No, that’s not really the reason for my more serious tone. You’ll find that I’m trying to adapt to the humor of the twenty-first century, while I’m used to the humor of the 1960s. It’s quite an odd mix, so it’s better if I avoid the humor, for the most part. If that’s my way of tricking you into not noticing that I’m using the same tactic, no it isn’t. (I’m told adding “no it isn’t” to the end of sentences is what they’re doing on the internet these days, I hope I’m using that correctly. On another note, wow the internet is really helpful for planning and spreading a message. I wish we had that in the sixties).
What we did have in the sixties is the same problems you have today. That’s the truth. In 1964 I gave a speech about the “Ballot or the Bullet.” I talked about the importance of the Black vote, the corruption in government, that we need to make our voices heard, and that we need a large change now. Are those not the same things that the Black Lives Matter activists say? It’s sad to see that despite the huge differences in the world, there’s still so little change. But what would you expect? Whites posed as our friends and made no change seventy years ago and they’ll do it again now. What we need to do is to stand up and get the protection we deserve.
The world is largely desegregated. But I always believed that “Desegregation did not address police brutality, substandard education, poverty, and unemployment, and […] African Americans would get nowhere by loving their oppressors.” (White et. al, Kindle Locations 14931-14932). Not to say I told you so, but . . . well, all those nonviolent protests really did turn out exactly the way I said they would.
However, I would’ve thought the activism of the Black Lives Matter movement–not to mention logic or compassion–would’ve made more of a difference. Instead, “By one estimate, Black men are 2.5 times more likely than white men to be killed by police during their lifetime” (Peeples). The very men “protecting” us, are killing us. This is nothing new, but I wish that 2021 was beyond this issue. However, I learned a statistic that I found even more distressing.
If at any point I elicit an emotional response from you, it will be here. There will be no “brilliant rhetorical strategy” or “tricksterism” (Taylor). There will just be a horrifying statistic. The statistic is, according to one study, “Black people who were fatally shot by police seemed to be twice as likely as white people to be unarmed” (Peeples).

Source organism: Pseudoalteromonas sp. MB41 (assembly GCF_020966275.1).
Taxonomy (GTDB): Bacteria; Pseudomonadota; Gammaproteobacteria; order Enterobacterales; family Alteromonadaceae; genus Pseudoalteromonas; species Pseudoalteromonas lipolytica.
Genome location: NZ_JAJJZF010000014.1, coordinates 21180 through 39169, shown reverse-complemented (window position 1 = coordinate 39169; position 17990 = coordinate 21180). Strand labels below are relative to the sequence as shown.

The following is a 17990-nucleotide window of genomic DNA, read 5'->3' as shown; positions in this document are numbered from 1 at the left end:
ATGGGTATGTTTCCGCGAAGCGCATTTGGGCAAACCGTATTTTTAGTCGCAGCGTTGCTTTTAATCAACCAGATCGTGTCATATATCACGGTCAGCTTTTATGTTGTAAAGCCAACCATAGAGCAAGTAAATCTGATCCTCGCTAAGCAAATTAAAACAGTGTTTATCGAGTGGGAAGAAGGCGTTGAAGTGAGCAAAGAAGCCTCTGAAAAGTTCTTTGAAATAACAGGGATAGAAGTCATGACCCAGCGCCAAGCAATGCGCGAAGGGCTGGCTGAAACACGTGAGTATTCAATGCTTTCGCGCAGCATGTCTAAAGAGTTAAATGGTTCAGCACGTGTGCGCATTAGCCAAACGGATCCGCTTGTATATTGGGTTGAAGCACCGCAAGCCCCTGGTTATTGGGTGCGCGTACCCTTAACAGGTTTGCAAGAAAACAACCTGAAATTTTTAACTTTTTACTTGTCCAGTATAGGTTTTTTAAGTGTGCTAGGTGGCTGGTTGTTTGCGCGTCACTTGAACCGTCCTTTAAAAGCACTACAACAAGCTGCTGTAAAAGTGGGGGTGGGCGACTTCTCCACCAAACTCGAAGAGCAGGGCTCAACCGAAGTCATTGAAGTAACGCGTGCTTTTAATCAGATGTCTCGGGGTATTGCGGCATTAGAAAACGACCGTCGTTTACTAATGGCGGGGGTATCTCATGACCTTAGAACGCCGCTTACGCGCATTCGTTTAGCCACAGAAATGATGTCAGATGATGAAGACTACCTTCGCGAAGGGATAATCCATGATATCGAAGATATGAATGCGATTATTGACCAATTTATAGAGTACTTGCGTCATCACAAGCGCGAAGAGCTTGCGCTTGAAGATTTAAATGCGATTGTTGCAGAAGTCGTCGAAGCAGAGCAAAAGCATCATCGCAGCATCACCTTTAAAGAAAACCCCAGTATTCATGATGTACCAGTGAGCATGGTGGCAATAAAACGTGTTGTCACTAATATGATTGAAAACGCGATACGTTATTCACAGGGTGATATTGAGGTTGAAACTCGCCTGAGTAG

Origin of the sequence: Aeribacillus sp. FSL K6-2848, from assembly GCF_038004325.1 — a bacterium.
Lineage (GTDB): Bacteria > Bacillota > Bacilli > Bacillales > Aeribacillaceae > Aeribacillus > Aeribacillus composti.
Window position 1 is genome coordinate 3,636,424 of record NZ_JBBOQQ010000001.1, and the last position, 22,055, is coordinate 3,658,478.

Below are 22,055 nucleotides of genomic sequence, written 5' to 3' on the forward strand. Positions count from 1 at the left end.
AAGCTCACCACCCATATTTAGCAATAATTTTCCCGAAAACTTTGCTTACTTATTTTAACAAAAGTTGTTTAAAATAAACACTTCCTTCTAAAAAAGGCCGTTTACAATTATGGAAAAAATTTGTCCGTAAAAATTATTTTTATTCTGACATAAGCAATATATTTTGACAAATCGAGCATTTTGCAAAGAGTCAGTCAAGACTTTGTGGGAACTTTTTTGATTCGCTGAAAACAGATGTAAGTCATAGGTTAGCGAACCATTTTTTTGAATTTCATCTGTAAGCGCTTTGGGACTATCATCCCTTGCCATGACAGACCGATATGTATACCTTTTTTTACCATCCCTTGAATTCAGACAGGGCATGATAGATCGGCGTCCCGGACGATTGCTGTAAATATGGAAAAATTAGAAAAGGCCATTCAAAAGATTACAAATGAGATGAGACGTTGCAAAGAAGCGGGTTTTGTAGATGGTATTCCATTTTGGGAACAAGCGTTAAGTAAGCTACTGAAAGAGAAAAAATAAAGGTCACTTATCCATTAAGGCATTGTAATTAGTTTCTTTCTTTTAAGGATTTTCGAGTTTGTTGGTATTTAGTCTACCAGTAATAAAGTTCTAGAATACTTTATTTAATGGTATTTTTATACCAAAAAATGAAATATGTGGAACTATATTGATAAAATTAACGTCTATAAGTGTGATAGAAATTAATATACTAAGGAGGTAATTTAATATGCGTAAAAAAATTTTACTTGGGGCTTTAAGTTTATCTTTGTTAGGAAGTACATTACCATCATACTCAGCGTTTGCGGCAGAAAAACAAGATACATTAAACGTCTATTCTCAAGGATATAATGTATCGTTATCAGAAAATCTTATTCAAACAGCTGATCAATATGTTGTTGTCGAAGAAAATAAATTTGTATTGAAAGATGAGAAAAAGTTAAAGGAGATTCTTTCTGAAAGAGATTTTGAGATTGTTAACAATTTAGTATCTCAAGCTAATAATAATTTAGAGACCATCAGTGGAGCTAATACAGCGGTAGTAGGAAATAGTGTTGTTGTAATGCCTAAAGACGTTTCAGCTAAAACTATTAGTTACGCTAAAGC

Do you understand what I just said? It’s not just about the disproportionate amount of Black Americans being killed by police. We all know that police are killing African Americans in numbers that do not correlate with how many of us there are, let alone how many are perpetuating “crime.” But, if you’re Black, you’re nearly twice as likely to be shot while unarmed.
So why not carry the gun?
I mean it. If you’re going to get shot either way, at least get taken down with a weapon to defend yourself. I know that in 2021, things have changed, but I believe that self-defense is still a viable solution. Police these days have gotten too used to going unchallenged.
Now, I’d like to be clear. I am not advocating violence. I have never advocated violence.
But if you’re going to get shot for carrying skittles or suffocated for buying cigarettes, then maybe it’s time for something drastic to change. And while my trip to Mecca showed me that we can work together with white activists, the reality is that the white people in power don’t want to make change. So, as we continue the work that the Black Lives Matter movement has started, we should do everything we can to defend ourselves.
It will be a complicated process, no one has ever denied that. But it’s time to at least start down the path, even if we don’t get to the destination just yet. Our goal is a nation where Blacks are truly equal and don’t fear for their safety. I still believe this is easiest achieved by allowing us to govern our own communities–because despite the ways it’s presented, most towns and cities are still divided by race, even if we’re no longer technically segregated. We need to not only defund the police, but abolish them completely. A new policing system can be created only if it puts safety and care for its citizens as its number one priority.
My message today is nothing new. Exercise your constitutional right to protect yourself. Only Black people are expected to be nonviolent and so far it hasn’t been working very well for us, so it’s time to defend yourself. Know your own worth, your own beauty, and that yes, your life does matter.
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Lee, Spike, and Spike Lee. Malcolm X. 1992.
Media, American Public. “American RadioWorks – Say It Plain, Say It Loud.” APM
Reports – Investigations and Documentaries from American Public Media, americanradioworks.publicradio.org/features/blackspeech/mx.html.
Peeples, Lynne. “What the Data Say about Police Brutality and Racial Bias – and Which
Reforms Might Work.” Nature News, Nature Publishing Group, 19 June 2020, www.nature.com/articles/d41586-020-01846-z#ref-CR2.
Taylor, Jack. “Laugh! The Revolution Is Here: Humor and Anger in the Speeches of
Malcolm X.” Journal for the Study of Radicalism, vol. 13, no. 2, 2019, pp. 159–186., web.b.ebscohost.com/ehost/pdfviewer/pdfviewer?vid=2&sid=4f05932f-247a-4d88-83e9-f9dd64edfac4%40sessionmgr102 .
Wendt, Simon. “‘They Finally Found Out That We Really Are Men’: Violence,
Non-Violence and Black Manhood in the Civil Rights Era.” Gender & History, vol. 19, no. 3, 2007, pp. 543–564., doi:10.1111/j.1468-0424.2007.00487.x.
X, Malcolm. “‘Ballot or the Bullet’ Speech (3 April 1964).” African American Studies Center,